There is more than meets the eye when it comes to being a chipper. For example, did you know that they make an average of $12.49 an hour? That's $25,972 a year!
Between 2018 and 2028, the career is expected to grow 4% and produce 32,600 job opportunities across the U.S.
There are certain skills that many chippers have in order to accomplish their responsibilities. By taking a look through resumes, we were able to narrow down the most common skills for a person in this position. We discovered that a lot of resumes listed color vision, physical stamina and listening skills.
If you're interested in becoming a chipper, one of the first things to consider is how much education you need. We've determined that 8.6% of chippers have a bachelor's degree. In terms of higher education levels, we found that 0.0% of chippers have master's degrees. Even though some chippers have a college degree, it's possible to become one with only a high school degree or GED.
Choosing the right major is always an important step when researching how to become a chipper. When we researched the most common majors for a chipper, we found that they most commonly earn high school diploma degrees or diploma degrees. Other degrees that we often see on chipper resumes include associate degree degrees or bachelor's degree degrees.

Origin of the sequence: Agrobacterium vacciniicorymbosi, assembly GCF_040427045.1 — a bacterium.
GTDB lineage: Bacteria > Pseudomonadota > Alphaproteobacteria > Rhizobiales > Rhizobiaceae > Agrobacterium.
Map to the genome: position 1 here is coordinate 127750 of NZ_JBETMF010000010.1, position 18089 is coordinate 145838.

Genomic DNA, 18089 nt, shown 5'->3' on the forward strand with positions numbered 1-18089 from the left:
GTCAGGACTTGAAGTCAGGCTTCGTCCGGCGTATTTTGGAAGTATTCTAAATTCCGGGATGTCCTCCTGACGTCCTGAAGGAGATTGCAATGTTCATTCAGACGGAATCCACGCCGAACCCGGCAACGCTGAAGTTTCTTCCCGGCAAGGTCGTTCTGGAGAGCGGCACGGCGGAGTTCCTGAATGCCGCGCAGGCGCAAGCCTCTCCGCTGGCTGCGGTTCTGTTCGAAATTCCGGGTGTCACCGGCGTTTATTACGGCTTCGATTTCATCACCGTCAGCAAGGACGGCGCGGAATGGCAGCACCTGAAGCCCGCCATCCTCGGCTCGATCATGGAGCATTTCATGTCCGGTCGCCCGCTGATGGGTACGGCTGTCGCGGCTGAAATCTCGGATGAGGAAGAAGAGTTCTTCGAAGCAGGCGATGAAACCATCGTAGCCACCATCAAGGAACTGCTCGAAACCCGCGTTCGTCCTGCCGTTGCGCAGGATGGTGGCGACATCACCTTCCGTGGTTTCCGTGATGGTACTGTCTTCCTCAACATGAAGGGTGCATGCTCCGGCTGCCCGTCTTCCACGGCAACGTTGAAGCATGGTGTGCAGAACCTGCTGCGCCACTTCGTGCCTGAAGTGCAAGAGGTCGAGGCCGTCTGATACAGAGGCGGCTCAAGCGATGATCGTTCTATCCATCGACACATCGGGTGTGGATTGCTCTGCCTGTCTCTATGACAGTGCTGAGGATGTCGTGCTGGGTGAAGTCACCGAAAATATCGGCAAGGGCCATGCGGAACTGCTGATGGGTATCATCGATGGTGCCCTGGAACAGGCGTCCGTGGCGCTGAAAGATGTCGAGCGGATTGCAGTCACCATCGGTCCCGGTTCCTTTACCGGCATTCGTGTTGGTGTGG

You may find that experience in other jobs will help you become a chipper. In fact, many chipper jobs require experience in a role such as cashier. Meanwhile, many chippers also have previous career experience in roles such as welder or machine operator.
In addition to switching up your job search, it might prove helpful to look at a career path for your specific job. Now, what's a career path you ask? Well, it's practically a map that shows how you might advance from one job title to another. Our career paths are especially detailed with salary changes. So, for example, if you started out with the role of welder you might progress to a role such as driver eventually. Later on in your career, you could end up with the title superintendent.
The skills section on your resume can be almost as important as the experience section, so you want it to be an accurate portrayal of what you can do. Luckily, we've found all of the skills you'll need so even if you don't have these skills yet, you know what you need to work on. Out of all the resumes we looked through, 25.5% of chippers listed safety standards on their resume, but soft skills such as color vision and physical stamina are important as well.
Zippia allows you to choose from different easy-to-use Chipper templates, and provides you with expert advice. Using the templates, you can rest assured that the structure and format of your Chipper resume is top notch. Choose a template with the colors, fonts & text sizes that are appropriate for your industry.
After extensive research and analysis, Zippia's data science team found that:
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|Rank||Company||Average Salary||Hourly Rate||Job Openings|
|6||Elyria Foundry and Hodge Foundry||$28,273||$13.59||2|
|10||Kenny Pipe & Supply||$27,994||$13.46||2|